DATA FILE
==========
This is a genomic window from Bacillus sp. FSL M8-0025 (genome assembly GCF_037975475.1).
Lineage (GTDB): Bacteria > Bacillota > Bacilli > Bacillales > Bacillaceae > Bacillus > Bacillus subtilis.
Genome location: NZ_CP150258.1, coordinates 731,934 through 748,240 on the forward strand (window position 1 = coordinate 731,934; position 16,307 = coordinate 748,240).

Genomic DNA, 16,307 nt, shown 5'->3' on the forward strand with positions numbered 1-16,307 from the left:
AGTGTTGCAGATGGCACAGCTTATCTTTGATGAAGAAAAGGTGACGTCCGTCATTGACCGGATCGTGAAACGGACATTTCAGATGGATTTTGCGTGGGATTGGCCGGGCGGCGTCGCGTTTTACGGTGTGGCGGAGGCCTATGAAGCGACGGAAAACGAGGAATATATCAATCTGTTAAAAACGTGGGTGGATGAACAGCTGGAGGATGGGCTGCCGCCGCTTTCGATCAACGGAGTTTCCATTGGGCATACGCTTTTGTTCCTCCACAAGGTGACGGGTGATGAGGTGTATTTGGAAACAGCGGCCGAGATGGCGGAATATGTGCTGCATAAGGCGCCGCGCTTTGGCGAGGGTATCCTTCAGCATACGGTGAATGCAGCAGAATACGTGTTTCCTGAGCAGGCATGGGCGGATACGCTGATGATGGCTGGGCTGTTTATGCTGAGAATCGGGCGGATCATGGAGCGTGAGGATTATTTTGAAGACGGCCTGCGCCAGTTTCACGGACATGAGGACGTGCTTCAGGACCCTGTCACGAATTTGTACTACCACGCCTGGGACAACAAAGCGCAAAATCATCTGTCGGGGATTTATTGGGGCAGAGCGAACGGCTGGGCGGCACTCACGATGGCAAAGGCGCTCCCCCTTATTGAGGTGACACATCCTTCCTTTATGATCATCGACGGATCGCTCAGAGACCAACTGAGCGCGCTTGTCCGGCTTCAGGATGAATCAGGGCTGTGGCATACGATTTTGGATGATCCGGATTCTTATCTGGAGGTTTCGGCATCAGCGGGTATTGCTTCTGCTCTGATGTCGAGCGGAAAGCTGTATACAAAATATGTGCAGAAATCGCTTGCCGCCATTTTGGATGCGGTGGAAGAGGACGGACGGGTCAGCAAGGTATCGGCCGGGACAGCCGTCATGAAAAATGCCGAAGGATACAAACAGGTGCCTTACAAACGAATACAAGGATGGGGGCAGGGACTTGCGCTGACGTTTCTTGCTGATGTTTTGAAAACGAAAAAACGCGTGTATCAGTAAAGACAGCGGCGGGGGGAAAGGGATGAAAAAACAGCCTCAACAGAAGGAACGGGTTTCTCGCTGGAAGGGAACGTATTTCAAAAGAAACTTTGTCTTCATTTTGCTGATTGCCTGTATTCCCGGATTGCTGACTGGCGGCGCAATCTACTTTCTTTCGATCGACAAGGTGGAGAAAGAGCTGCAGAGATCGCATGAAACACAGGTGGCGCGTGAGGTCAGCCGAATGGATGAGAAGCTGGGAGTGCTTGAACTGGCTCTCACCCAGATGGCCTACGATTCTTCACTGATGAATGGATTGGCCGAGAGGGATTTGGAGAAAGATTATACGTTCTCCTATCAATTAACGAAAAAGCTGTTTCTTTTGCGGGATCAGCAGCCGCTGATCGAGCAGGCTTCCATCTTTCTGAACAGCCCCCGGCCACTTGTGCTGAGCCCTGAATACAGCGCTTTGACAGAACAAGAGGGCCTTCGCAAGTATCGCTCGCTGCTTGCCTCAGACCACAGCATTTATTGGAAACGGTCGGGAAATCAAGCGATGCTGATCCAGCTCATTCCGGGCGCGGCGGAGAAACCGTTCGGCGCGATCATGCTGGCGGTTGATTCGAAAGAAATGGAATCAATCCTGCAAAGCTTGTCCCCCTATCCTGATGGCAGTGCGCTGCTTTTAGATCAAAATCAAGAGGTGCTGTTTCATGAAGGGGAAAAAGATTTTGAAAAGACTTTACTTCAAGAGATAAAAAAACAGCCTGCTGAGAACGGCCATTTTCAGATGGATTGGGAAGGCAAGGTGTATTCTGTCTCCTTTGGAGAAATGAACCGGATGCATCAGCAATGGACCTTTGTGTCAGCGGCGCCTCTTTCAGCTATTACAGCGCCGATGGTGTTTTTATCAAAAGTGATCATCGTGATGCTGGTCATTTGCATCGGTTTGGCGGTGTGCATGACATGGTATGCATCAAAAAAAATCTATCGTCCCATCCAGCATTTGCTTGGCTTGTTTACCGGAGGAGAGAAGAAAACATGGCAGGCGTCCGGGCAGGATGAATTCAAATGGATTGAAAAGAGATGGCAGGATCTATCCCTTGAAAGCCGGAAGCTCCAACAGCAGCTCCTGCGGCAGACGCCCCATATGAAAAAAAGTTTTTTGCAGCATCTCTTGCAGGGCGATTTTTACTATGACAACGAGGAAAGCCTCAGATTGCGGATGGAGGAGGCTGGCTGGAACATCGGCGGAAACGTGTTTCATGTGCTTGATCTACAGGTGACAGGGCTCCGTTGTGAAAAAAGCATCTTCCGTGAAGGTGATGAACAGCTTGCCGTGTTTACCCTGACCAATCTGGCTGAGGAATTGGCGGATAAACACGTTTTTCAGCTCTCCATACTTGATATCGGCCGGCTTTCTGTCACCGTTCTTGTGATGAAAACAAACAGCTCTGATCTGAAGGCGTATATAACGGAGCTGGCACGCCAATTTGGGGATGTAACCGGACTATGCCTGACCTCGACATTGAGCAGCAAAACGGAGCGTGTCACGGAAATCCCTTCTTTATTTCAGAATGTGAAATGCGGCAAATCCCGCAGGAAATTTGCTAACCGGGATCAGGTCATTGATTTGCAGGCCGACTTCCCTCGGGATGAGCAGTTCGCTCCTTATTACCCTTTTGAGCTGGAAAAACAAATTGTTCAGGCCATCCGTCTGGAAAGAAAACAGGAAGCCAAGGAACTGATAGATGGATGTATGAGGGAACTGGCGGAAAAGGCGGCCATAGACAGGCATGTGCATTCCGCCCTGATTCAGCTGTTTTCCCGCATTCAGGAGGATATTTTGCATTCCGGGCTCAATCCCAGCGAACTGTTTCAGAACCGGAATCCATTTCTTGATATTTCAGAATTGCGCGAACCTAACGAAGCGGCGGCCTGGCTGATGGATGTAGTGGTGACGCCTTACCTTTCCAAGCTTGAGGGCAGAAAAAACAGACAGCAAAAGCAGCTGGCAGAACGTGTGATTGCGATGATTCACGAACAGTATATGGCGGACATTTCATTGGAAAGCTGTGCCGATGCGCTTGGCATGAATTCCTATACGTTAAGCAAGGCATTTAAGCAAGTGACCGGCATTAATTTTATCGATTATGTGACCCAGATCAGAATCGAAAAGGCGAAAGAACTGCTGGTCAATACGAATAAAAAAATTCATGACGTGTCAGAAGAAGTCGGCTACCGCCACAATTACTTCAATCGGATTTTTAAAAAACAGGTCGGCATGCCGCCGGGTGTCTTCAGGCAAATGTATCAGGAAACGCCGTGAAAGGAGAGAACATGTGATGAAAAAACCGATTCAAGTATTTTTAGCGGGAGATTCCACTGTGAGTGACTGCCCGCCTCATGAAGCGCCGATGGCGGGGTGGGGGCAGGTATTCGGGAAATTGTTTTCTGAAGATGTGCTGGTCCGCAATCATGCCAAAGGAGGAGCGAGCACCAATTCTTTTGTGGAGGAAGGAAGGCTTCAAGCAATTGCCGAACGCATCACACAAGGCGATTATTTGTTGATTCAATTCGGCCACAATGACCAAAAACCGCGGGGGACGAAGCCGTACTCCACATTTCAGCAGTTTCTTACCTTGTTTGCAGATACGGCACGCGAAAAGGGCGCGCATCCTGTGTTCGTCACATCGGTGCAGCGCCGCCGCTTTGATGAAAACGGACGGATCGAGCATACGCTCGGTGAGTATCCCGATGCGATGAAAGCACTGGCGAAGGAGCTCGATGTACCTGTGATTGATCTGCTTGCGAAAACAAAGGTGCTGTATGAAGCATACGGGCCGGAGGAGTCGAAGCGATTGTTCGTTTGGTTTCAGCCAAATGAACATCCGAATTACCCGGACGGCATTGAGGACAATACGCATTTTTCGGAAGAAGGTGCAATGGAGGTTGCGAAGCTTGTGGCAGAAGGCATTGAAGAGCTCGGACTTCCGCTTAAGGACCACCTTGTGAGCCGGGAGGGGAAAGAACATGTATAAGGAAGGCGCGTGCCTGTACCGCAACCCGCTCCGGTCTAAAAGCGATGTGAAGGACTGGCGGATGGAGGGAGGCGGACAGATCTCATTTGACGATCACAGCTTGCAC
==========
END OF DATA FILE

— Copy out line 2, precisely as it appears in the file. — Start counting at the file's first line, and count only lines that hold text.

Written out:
Lineage (GTDB): Bacteria > Bacillota > Bacilli > Bacillales > Bacillaceae > Bacillus > Bacillus subtilis.